The ability to think on your feet is crucial, of course.
But add to that a willingness to make a complete fool of yourself, and you might just spin comedy gold.
That’s exactly the mix it takes to succeed in the fast-paced world of improv theatre. Just ask the eight R.E. Mountain Secondary students in Gura Sidhu’s improvisation class, who will represent their school later this month in Ottawa at the Canadian Improv Games.
Along with Vancouver’s Lord Byng Secondary, the Mountain improv team will fly the flag for British Columbia, as high school students from across Canada gather to compete for a national title.
This is the first time in the Langley high school’s history that its improv team has advanced past provincial competition — punching their ticket to Ontario with a second place finish during a competition held last month at the Waterfront Theatre on Granville Island.
Not that their predecessors hadn’t come close in the past — they had.
Very close. A few times.
The school’s third-place finish in 2003 was a particularly bitter pill to swallow for Sidhu.
That group was exceptional, and deserved to win, he said. At the same time, the teacher acknowledged that judging art is a subjective practise.
And this year’s top-2 finish was something of a redemption for that loss, he said.
Once the results were in, Sidhu called all the members of the ’03 team to tell them the news.
“I told them, a little part of you is going to Ottawa with us.”
Twenty teams, including Mountain, will face off in the nation’s capital from April 14 to 19, with the Langley students competing on the first night against schools from Newfoundland, New Brunswick, Manitoba and Alberta.
The competition includes five categories: style (such as film noir or science fiction), a life scene, theme, story and character.
Each team must perform four of the five events — life and theme are mandatory. In the event of a tie breaker they would be required to do the one they dropped.
There are five keys to success in improv, explained Sidhu: Say yes as much as possible; use suggestions; try not to ask questions; don’t tell — show; and make offers.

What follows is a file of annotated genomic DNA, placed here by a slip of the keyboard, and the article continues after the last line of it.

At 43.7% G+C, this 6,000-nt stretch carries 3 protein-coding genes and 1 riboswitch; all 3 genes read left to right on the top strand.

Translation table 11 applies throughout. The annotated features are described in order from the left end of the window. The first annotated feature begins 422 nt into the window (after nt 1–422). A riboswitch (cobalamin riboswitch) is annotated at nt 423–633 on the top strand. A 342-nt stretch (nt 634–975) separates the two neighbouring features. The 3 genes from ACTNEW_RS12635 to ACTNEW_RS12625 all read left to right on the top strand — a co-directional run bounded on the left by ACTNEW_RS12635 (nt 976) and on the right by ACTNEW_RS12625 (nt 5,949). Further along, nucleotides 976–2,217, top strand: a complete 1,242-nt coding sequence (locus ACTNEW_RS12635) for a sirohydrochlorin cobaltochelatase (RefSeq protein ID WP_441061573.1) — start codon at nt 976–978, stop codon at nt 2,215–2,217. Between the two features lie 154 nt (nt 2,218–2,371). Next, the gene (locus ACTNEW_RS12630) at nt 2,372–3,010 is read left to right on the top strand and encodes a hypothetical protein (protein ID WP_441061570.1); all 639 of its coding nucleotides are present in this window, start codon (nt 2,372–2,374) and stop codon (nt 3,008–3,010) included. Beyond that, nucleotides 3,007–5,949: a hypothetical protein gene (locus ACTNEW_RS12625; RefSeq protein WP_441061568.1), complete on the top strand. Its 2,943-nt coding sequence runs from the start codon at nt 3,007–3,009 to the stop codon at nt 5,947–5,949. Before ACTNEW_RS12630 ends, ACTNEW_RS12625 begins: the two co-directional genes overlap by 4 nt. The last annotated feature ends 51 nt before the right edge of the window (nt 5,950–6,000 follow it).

Finding the right combination of performers to play off each other is another crucial element.
Mountain’s eight-member team is made up of four girls and four boys, all in either Grade 11 or Grade 12. Only one of them was a part of last year’s team; the rest are all brand new to improv.
Among them is a wide range of personalities — from organizers to clowns. But the mix has worked.
“There has been a good blend of players,” said Sidhu. “Everyone has a role — some are more prominent than others.”
Common sense, intelligence, phenomenal listening skills are among the qualities that make a good improv player, he added.
Another critical attribute is a willingness to take risks — “if I fall on my face, so what?” — said Sidhu.
“I need one of you to jump out of that plane,” he tells his students, “and, hopefully, the parachute opens.”
Among the theatrical skydivers who will play for Mountain this year in Ottawa is Sam Maj.
For the Grade 12 student who’s been involved in drama since Grade 6 — the opportunity to spend more time on stage a large part of improv’s appeal.
Last school year he wasn’t on the team, but he knew a few people who were. They were “cool, fun and outgoing,” he said.
“They seemed to be up for anything and I wanted to be like that.”
Still, getting to nationals for the first time in the school’s history is a big deal and it’s a fact that isn’t lost on Maj — even though it took a while for the news to sink in.
It wasn’t until he was sitting in McDonald’s, eating ice cream that the magnitude of their success suddenly hit him.
This isn’t the first time Maj, 17, has made it to the national level of a competition. He’s also done it in sport.
While waterskiing might not have much in common with improv, it has taught him how to deal with pressure.
And the pressure is intense, he said.
“With improv, you have to be perfect. Everything you say counts.”
At the same time, said Maj, experience has also taught him to just relax and enjoy the moment.
For Emma Horn, also in Grade 12, going to a national competition is brand new territory. But the 17-year-old, who took her first drama class as “the shyest” Grade 8 student, is looking forward to the camaraderie that comes with team competition.
“I’m so excited to have all my best friends to go with to something like this.”
Things weren’t quite so harmonious at the beginning, Horn notes.
“It was a rough start to the year.
“There’s a big mix of personalities,” she said.
That led to a few disagreements and arguments before the team members sat down and hashed it out.
“Most people on the team are on the side of relaxed and goofy. Others are more serious and keep us working.
“The dynamics are opposites, but it works.”
Once they knew they were on their way to Ottawa, the team went online to check out their competition
“A few of us are kind of nervous about (the Newfoundlanders),” said Horn. “Everyone says they’re so funny.”